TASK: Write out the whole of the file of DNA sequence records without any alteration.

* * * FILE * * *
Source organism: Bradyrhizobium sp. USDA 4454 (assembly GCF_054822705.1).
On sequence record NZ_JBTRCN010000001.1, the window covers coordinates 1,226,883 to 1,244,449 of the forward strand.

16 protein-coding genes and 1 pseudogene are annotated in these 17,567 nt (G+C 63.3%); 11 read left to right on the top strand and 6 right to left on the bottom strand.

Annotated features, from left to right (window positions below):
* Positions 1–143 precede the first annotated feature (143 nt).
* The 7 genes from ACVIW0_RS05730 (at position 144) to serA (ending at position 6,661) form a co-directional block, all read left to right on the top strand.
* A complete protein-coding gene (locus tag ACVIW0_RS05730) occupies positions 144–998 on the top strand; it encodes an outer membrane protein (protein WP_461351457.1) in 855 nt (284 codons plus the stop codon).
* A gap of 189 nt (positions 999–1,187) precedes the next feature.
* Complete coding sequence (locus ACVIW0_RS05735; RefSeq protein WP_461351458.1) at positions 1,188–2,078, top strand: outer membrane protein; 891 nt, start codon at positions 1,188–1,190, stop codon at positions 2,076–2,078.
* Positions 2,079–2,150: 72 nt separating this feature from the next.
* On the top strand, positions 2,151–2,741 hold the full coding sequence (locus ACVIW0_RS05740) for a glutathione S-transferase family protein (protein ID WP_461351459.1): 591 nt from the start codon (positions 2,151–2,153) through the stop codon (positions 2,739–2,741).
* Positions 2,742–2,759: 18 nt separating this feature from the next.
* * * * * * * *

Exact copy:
Source organism: Bradyrhizobium sp. USDA 4454 (assembly GCF_054822705.1).
On sequence record NZ_JBTRCN010000001.1, the window covers coordinates 1,226,883 to 1,244,449 of the forward strand.

16 protein-coding genes and 1 pseudogene are annotated in these 17,567 nt (G+C 63.3%); 11 read left to right on the top strand and 6 right to left on the bottom strand.

Annotated features, from left to right (window positions below):
* Positions 1–143 precede the first annotated feature (143 nt).
* The 7 genes from ACVIW0_RS05730 (at position 144) to serA (ending at position 6,661) form a co-directional block, all read left to right on the top strand.
* A complete protein-coding gene (locus tag ACVIW0_RS05730) occupies positions 144–998 on the top strand; it encodes an outer membrane protein (protein WP_461351457.1) in 855 nt (284 codons plus the stop codon).
* A gap of 189 nt (positions 999–1,187) precedes the next feature.
* Complete coding sequence (locus ACVIW0_RS05735; RefSeq protein WP_461351458.1) at positions 1,188–2,078, top strand: outer membrane protein; 891 nt, start codon at positions 1,188–1,190, stop codon at positions 2,076–2,078.
* Positions 2,079–2,150: 72 nt separating this feature from the next.
* On the top strand, positions 2,151–2,741 hold the full coding sequence (locus ACVIW0_RS05740) for a glutathione S-transferase family protein (protein ID WP_461351459.1): 591 nt from the start codon (positions 2,151–2,153) through the stop codon (positions 2,739–2,741).
* Positions 2,742–2,759: 18 nt separating this feature from the next.